Epigallocatechin gallate from green tea effectively blocks infection of SARS-CoV-2 and new variants by inhibiting spike binding to ACE2 receptor
Khan, Adil I.
Lohani, Saroj Chandra
DepartmentPathology and Laboratory Medicine
Permanent link to this recordhttp://hdl.handle.net/20.500.12613/6979
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AbstractBackground: As the COVID-19 pandemic rages on, the new SARS-CoV-2 variants have emerged in the different regions of the world. These newly emerged variants have mutations in their spike (S) protein that may confer resistance to vaccine-elicited immunity and existing neutralizing antibody therapeutics. Therefore, there is still an urgent need of safe, effective, and affordable agents for prevention/treatment of SARS-CoV-2 and its variant infection. Results: We demonstrated that green tea beverage (GTB) or its major ingredient, epigallocatechin gallate (EGCG), were highly effective in inhibiting infection of live SARS-CoV-2 and human coronavirus (HCoV OC43). In addition, infection of the pseudoviruses with spikes of the new variants (UK-B.1.1.7, SA-B.1.351, and CA-B.1.429) was efficiently blocked by GTB or EGCG. Among the 4 active green tea catechins at noncytotoxic doses, EGCG was the most potent in the action against the viruses. The highest inhibitory activity was observed when the viruses or the cells were pre-incubated with EGCG prior to the infection. Mechanistic studies revealed that EGCG blocked infection at the entry step through interfering with the engagement of the receptor binding domain (RBD) of the viral spikes to angiotensin-converting enzyme 2 (ACE2) receptor of the host cells. Conclusions: These data support further clinical evaluation and development of EGCG as a novel, safe, and cost-effective natural product for prevention/treatment of SARS-CoV-2 transmission and infection.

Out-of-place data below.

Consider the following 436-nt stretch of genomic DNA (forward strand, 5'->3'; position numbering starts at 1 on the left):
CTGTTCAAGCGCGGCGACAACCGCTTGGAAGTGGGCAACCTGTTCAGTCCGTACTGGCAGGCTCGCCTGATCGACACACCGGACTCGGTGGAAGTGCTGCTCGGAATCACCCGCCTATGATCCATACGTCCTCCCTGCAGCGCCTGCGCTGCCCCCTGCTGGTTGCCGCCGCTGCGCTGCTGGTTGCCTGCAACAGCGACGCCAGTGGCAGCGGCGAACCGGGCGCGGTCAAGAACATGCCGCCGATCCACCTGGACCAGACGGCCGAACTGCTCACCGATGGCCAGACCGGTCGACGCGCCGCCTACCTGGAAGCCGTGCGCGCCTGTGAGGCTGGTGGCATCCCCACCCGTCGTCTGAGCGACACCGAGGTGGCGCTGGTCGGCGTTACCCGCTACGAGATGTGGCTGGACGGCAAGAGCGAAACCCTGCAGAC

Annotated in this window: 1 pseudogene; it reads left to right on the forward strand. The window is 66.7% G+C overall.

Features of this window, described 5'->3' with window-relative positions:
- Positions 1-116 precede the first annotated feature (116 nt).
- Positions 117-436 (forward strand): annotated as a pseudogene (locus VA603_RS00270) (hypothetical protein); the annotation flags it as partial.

CitationLiu, J., Bodnar, B.H., Meng, F. et al. Epigallocatechin gallate from green tea effectively blocks infection of SARS-CoV-2 and new variants by inhibiting spike binding to ACE2 receptor. Cell Biosci 11, 168 (2021). https://doi.org/10.1186/s13578-021-00680-8
Citation to related workBMC
Has partCell and Bioscience, Vol. 11, No. 168
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